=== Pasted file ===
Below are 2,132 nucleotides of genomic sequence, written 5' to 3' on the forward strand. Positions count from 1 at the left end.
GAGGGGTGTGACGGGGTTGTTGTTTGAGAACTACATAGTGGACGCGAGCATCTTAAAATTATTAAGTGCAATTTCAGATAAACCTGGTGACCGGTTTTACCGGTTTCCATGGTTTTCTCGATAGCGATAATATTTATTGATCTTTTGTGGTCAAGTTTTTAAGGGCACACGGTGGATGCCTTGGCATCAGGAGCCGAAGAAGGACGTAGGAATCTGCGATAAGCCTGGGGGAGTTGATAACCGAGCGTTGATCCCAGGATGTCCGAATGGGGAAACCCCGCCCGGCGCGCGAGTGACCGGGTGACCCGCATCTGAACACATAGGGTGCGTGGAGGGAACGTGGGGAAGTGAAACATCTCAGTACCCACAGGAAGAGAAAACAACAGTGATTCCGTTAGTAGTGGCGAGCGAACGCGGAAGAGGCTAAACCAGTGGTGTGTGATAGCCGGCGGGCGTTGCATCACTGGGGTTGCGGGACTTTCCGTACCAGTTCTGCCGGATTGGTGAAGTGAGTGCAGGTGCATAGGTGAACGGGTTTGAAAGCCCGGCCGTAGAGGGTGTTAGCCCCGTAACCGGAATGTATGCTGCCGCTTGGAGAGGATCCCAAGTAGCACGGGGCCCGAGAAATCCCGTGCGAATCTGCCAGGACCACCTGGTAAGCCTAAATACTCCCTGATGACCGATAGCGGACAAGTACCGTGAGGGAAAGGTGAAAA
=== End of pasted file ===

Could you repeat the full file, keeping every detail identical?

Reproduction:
Below are 2,132 nucleotides of genomic sequence, written 5' to 3' on the forward strand. Positions count from 1 at the left end.
GAGGGGTGTGACGGGGTTGTTGTTTGAGAACTACATAGTGGACGCGAGCATCTTAAAATTATTAAGTGCAATTTCAGATAAACCTGGTGACCGGTTTTACCGGTTTCCATGGTTTTCTCGATAGCGATAATATTTATTGATCTTTTGTGGTCAAGTTTTTAAGGGCACACGGTGGATGCCTTGGCATCAGGAGCCGAAGAAGGACGTAGGAATCTGCGATAAGCCTGGGGGAGTTGATAACCGAGCGTTGATCCCAGGATGTCCGAATGGGGAAACCCCGCCCGGCGCGCGAGTGACCGGGTGACCCGCATCTGAACACATAGGGTGCGTGGAGGGAACGTGGGGAAGTGAAACATCTCAGTACCCACAGGAAGAGAAAACAACAGTGATTCCGTTAGTAGTGGCGAGCGAACGCGGAAGAGGCTAAACCAGTGGTGTGTGATAGCCGGCGGGCGTTGCATCACTGGGGTTGCGGGACTTTCCGTACCAGTTCTGCCGGATTGGTGAAGTGAGTGCAGGTGCATAGGTGAACGGGTTTGAAAGCCCGGCCGTAGAGGGTGTTAGCCCCGTAACCGGAATGTATGCTGCCGCTTGGAGAGGATCCCAAGTAGCACGGGGCCCGAGAAATCCCGTGCGAATCTGCCAGGACCACCTGGTAAGCCTAAATACTCCCTGATGACCGATAGCGGACAAGTACCGTGAGGGAAAGGTGAAAA